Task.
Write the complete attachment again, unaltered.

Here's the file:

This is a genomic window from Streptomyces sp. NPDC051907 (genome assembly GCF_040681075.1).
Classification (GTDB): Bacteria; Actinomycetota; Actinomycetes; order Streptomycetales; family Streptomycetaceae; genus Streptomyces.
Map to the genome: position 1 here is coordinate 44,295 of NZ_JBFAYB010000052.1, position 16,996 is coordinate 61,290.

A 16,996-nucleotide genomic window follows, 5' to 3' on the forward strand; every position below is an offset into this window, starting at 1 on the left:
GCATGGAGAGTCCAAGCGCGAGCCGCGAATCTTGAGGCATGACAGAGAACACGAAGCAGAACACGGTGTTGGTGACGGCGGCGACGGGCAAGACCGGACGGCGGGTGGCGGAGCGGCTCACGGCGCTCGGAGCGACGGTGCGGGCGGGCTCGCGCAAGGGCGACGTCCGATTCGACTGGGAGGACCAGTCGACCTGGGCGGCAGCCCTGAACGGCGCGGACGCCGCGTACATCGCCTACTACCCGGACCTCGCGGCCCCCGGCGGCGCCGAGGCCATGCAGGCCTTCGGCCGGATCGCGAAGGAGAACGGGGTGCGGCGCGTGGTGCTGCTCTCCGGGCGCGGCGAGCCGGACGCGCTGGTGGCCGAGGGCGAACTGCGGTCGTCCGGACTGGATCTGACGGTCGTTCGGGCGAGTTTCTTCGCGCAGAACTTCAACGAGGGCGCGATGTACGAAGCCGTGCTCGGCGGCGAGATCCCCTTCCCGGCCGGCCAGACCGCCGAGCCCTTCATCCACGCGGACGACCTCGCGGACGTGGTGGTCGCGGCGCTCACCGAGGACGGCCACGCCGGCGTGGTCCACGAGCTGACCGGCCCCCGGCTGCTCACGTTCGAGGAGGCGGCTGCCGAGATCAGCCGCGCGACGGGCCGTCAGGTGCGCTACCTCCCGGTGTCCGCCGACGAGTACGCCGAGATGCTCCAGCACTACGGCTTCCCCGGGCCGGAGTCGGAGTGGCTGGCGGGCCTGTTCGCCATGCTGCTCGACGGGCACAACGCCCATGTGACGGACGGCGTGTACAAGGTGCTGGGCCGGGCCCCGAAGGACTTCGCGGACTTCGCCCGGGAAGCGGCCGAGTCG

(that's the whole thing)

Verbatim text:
This is a genomic window from Streptomyces sp. NPDC051907 (genome assembly GCF_040681075.1).
Classification (GTDB): Bacteria; Actinomycetota; Actinomycetes; order Streptomycetales; family Streptomycetaceae; genus Streptomyces.
Map to the genome: position 1 here is coordinate 44,295 of NZ_JBFAYB010000052.1, position 16,996 is coordinate 61,290.

A 16,996-nucleotide genomic window follows, 5' to 3' on the forward strand; every position below is an offset into this window, starting at 1 on the left:
GCATGGAGAGTCCAAGCGCGAGCCGCGAATCTTGAGGCATGACAGAGAACACGAAGCAGAACACGGTGTTGGTGACGGCGGCGACGGGCAAGACCGGACGGCGGGTGGCGGAGCGGCTCACGGCGCTCGGAGCGACGGTGCGGGCGGGCTCGCGCAAGGGCGACGTCCGATTCGACTGGGAGGACCAGTCGACCTGGGCGGCAGCCCTGAACGGCGCGGACGCCGCGTACATCGCCTACTACCCGGACCTCGCGGCCCCCGGCGGCGCCGAGGCCATGCAGGCCTTCGGCCGGATCGCGAAGGAGAACGGGGTGCGGCGCGTGGTGCTGCTCTCCGGGCGCGGCGAGCCGGACGCGCTGGTGGCCGAGGGCGAACTGCGGTCGTCCGGACTGGATCTGACGGTCGTTCGGGCGAGTTTCTTCGCGCAGAACTTCAACGAGGGCGCGATGTACGAAGCCGTGCTCGGCGGCGAGATCCCCTTCCCGGCCGGCCAGACCGCCGAGCCCTTCATCCACGCGGACGACCTCGCGGACGTGGTGGTCGCGGCGCTCACCGAGGACGGCCACGCCGGCGTGGTCCACGAGCTGACCGGCCCCCGGCTGCTCACGTTCGAGGAGGCGGCTGCCGAGATCAGCCGCGCGACGGGCCGTCAGGTGCGCTACCTCCCGGTGTCCGCCGACGAGTACGCCGAGATGCTCCAGCACTACGGCTTCCCCGGGCCGGAGTCGGAGTGGCTGGCGGGCCTGTTCGCCATGCTGCTCGACGGGCACAACGCCCATGTGACGGACGGCGTGTACAAGGTGCTGGGCCGGGCCCCGAAGGACTTCGCGGACTTCGCCCGGGAAGCGGCCGAGTCG